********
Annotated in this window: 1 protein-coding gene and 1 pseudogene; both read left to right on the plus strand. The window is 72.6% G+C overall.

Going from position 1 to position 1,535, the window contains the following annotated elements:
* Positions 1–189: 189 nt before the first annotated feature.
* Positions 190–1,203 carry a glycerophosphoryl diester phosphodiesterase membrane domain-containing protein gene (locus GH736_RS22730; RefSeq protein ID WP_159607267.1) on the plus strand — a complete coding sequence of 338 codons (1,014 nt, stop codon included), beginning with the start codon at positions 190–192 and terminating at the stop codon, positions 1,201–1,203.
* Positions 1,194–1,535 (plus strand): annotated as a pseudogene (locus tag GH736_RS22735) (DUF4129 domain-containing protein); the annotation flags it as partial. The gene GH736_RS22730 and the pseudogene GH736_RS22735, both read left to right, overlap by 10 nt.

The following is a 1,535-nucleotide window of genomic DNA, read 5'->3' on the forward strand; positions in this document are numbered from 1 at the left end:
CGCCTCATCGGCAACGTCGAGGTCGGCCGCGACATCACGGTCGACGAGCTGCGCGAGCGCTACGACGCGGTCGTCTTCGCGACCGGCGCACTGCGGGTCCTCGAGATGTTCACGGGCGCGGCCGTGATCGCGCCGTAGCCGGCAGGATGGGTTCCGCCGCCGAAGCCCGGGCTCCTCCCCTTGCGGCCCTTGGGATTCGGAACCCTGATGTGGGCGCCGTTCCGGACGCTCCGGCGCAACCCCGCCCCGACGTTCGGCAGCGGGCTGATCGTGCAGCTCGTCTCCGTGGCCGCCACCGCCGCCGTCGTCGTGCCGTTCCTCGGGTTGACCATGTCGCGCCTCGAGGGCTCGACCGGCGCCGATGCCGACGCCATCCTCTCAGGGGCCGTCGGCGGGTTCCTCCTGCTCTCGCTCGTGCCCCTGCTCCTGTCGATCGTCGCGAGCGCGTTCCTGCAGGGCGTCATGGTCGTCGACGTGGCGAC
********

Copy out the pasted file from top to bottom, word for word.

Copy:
Annotated in this window: 1 protein-coding gene and 1 pseudogene; both read left to right on the plus strand. The window is 72.6% G+C overall.

Going from position 1 to position 1,535, the window contains the following annotated elements:
* Positions 1–189: 189 nt before the first annotated feature.
* Positions 190–1,203 carry a glycerophosphoryl diester phosphodiesterase membrane domain-containing protein gene (locus GH736_RS22730; RefSeq protein ID WP_159607267.1) on the plus strand — a complete coding sequence of 338 codons (1,014 nt, stop codon included), beginning with the start codon at positions 190–192 and terminating at the stop codon, positions 1,201–1,203.
* Positions 1,194–1,535 (plus strand): annotated as a pseudogene (locus tag GH736_RS22735) (DUF4129 domain-containing protein); the annotation flags it as partial. The gene GH736_RS22730 and the pseudogene GH736_RS22735, both read left to right, overlap by 10 nt.

The following is a 1,535-nucleotide window of genomic DNA, read 5'->3' on the forward strand; positions in this document are numbered from 1 at the left end:
CGCCTCATCGGCAACGTCGAGGTCGGCCGCGACATCACGGTCGACGAGCTGCGCGAGCGCTACGACGCGGTCGTCTTCGCGACCGGCGCACTGCGGGTCCTCGAGATGTTCACGGGCGCGGCCGTGATCGCGCCGTAGCCGGCAGGATGGGTTCCGCCGCCGAAGCCCGGGCTCCTCCCCTTGCGGCCCTTGGGATTCGGAACCCTGATGTGGGCGCCGTTCCGGACGCTCCGGCGCAACCCCGCCCCGACGTTCGGCAGCGGGCTGATCGTGCAGCTCGTCTCCGTGGCCGCCACCGCCGCCGTCGTCGTGCCGTTCCTCGGGTTGACCATGTCGCGCCTCGAGGGCTCGACCGGCGCCGATGCCGACGCCATCCTCTCAGGGGCCGTCGGCGGGTTCCTCCTGCTCTCGCTCGTGCCCCTGCTCCTGTCGATCGTCGCGAGCGCGTTCCTGCAGGGCGTCATGGTCGTCGACGTGGCGAC